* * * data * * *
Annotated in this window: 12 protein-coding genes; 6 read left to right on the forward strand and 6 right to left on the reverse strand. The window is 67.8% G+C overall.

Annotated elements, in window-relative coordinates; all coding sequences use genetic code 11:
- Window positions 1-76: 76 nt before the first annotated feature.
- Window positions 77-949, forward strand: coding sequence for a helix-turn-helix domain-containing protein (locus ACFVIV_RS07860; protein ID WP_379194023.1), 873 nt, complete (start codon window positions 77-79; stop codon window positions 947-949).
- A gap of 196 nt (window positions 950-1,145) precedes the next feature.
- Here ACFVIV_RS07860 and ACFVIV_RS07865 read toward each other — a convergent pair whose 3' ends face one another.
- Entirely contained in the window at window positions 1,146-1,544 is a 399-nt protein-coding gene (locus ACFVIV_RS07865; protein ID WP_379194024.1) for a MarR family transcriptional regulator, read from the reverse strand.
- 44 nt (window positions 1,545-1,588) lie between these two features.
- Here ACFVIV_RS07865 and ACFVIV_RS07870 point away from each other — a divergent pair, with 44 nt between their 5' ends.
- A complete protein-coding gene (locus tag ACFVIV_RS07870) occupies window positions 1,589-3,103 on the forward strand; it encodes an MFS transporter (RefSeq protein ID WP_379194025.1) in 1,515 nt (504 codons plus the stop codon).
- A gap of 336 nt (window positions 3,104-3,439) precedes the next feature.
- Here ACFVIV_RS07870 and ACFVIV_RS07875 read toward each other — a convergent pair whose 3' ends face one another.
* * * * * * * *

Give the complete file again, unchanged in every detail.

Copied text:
Annotated in this window: 12 protein-coding genes; 6 read left to right on the forward strand and 6 right to left on the reverse strand. The window is 67.8% G+C overall.

Annotated elements, in window-relative coordinates; all coding sequences use genetic code 11:
- Window positions 1-76: 76 nt before the first annotated feature.
- Window positions 77-949, forward strand: coding sequence for a helix-turn-helix domain-containing protein (locus ACFVIV_RS07860; protein ID WP_379194023.1), 873 nt, complete (start codon window positions 77-79; stop codon window positions 947-949).
- A gap of 196 nt (window positions 950-1,145) precedes the next feature.
- Here ACFVIV_RS07860 and ACFVIV_RS07865 read toward each other — a convergent pair whose 3' ends face one another.
- Entirely contained in the window at window positions 1,146-1,544 is a 399-nt protein-coding gene (locus ACFVIV_RS07865; protein ID WP_379194024.1) for a MarR family transcriptional regulator, read from the reverse strand.
- 44 nt (window positions 1,545-1,588) lie between these two features.
- Here ACFVIV_RS07865 and ACFVIV_RS07870 point away from each other — a divergent pair, with 44 nt between their 5' ends.
- A complete protein-coding gene (locus tag ACFVIV_RS07870) occupies window positions 1,589-3,103 on the forward strand; it encodes an MFS transporter (RefSeq protein ID WP_379194025.1) in 1,515 nt (504 codons plus the stop codon).
- A gap of 336 nt (window positions 3,104-3,439) precedes the next feature.
- Here ACFVIV_RS07870 and ACFVIV_RS07875 read toward each other — a convergent pair whose 3' ends face one another.